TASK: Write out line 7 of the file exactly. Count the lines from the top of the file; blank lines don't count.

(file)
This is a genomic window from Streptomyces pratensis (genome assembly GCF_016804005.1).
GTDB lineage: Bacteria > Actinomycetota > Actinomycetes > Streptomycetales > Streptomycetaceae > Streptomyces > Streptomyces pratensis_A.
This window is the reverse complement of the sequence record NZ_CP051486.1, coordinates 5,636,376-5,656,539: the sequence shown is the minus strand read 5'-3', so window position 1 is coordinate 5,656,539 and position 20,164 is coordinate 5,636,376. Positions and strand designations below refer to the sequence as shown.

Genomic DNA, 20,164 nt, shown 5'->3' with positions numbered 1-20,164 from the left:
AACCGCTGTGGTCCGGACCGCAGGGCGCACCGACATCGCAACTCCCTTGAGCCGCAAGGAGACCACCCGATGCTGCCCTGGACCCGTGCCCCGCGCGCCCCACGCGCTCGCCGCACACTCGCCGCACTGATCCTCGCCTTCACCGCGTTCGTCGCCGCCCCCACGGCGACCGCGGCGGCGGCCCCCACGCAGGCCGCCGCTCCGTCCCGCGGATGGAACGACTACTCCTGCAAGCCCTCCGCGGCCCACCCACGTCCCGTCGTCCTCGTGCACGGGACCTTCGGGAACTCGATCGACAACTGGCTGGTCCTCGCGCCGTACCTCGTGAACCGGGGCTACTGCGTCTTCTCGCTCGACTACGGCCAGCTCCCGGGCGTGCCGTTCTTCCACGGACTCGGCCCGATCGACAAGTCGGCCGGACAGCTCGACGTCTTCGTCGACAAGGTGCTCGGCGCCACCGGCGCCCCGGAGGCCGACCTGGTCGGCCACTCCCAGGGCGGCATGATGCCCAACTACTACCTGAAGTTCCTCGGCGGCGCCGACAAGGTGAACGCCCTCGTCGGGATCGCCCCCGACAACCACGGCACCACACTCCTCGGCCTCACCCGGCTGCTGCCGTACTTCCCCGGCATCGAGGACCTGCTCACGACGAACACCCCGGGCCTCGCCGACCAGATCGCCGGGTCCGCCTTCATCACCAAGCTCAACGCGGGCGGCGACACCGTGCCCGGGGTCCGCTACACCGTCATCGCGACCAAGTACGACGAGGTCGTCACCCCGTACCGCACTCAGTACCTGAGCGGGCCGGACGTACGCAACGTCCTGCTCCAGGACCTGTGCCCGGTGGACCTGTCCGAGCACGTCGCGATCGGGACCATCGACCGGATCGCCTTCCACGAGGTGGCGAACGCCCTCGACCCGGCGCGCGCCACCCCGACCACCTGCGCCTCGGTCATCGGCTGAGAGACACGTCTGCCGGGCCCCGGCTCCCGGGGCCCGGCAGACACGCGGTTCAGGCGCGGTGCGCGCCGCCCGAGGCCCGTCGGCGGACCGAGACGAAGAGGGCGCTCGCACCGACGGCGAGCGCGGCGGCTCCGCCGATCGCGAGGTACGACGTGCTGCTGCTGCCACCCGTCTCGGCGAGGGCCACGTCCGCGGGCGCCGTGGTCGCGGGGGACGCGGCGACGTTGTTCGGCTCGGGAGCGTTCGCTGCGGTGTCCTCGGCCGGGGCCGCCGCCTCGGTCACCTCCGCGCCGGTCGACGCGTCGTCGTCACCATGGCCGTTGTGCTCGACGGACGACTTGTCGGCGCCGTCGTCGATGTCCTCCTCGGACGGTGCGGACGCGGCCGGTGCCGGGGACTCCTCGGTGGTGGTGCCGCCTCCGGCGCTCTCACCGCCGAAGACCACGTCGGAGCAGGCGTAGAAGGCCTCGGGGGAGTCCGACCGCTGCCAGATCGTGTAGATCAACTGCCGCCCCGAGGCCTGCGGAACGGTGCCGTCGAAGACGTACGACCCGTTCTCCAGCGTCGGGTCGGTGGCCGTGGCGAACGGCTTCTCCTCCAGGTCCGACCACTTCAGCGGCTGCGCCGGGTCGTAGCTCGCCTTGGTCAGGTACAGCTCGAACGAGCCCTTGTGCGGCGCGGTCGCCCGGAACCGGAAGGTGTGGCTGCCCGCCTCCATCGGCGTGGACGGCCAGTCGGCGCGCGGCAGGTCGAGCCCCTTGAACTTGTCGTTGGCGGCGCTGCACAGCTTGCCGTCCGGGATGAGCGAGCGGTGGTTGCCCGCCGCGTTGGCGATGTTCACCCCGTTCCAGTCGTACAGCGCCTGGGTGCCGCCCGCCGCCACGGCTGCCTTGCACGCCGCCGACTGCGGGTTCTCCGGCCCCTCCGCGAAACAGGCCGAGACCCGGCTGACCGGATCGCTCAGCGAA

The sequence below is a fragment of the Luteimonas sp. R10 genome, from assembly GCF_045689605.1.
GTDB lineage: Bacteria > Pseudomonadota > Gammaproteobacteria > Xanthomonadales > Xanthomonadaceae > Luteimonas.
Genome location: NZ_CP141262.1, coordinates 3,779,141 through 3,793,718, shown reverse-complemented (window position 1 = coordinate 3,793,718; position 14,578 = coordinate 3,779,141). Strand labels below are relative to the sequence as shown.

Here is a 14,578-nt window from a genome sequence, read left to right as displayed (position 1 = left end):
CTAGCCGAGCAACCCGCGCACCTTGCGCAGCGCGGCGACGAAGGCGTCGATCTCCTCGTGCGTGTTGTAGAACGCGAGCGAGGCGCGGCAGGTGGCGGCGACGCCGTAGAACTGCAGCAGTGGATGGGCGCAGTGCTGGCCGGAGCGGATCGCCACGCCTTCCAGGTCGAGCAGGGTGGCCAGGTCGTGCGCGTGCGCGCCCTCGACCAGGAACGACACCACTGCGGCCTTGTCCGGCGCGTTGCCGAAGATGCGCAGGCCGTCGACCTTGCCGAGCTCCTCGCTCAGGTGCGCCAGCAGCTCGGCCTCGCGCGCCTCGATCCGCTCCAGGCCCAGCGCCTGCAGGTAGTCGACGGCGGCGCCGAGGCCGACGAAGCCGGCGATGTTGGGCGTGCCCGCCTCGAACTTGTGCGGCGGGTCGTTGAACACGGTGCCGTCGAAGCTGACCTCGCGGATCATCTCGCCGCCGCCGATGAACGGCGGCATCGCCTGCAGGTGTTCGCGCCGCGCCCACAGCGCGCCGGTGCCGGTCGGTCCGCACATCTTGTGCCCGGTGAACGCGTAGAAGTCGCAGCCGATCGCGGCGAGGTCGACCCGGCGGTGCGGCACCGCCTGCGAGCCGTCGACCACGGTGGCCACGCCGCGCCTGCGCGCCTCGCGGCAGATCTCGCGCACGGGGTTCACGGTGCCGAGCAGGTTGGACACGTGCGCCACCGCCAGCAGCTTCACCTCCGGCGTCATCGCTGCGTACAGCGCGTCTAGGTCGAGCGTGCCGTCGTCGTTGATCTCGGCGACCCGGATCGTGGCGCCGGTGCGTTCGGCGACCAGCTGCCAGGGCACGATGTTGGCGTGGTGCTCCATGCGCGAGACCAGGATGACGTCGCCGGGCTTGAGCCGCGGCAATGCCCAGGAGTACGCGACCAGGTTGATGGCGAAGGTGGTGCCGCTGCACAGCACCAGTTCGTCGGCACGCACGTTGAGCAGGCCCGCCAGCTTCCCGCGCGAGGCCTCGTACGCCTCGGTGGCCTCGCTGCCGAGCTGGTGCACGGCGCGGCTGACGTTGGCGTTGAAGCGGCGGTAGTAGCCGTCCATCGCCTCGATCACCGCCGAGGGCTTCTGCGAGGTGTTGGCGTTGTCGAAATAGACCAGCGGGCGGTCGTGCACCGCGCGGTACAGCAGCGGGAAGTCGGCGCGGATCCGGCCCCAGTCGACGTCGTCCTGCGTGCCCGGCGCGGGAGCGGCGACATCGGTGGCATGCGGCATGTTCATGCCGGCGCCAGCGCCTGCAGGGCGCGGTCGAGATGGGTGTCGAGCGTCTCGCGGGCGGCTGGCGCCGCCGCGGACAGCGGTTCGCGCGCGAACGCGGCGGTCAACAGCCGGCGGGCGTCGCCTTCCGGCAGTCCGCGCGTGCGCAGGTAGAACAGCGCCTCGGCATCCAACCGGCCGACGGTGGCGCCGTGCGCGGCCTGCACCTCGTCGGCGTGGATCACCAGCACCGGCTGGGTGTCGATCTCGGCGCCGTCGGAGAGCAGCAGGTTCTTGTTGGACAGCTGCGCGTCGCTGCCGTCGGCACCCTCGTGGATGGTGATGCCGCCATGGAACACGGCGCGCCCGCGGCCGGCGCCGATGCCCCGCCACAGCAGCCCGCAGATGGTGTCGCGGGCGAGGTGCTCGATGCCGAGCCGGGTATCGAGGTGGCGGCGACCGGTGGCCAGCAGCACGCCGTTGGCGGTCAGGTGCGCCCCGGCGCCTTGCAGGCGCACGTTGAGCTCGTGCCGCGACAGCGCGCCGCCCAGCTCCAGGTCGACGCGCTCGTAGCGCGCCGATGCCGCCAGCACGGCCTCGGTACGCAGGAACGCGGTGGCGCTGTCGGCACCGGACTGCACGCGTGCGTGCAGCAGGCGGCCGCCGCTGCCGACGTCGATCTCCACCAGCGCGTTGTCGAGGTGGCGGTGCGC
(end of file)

GTDB lineage: Bacteria > Pseudomonadota > Gammaproteobacteria > Xanthomonadales > Xanthomonadaceae > Luteimonas.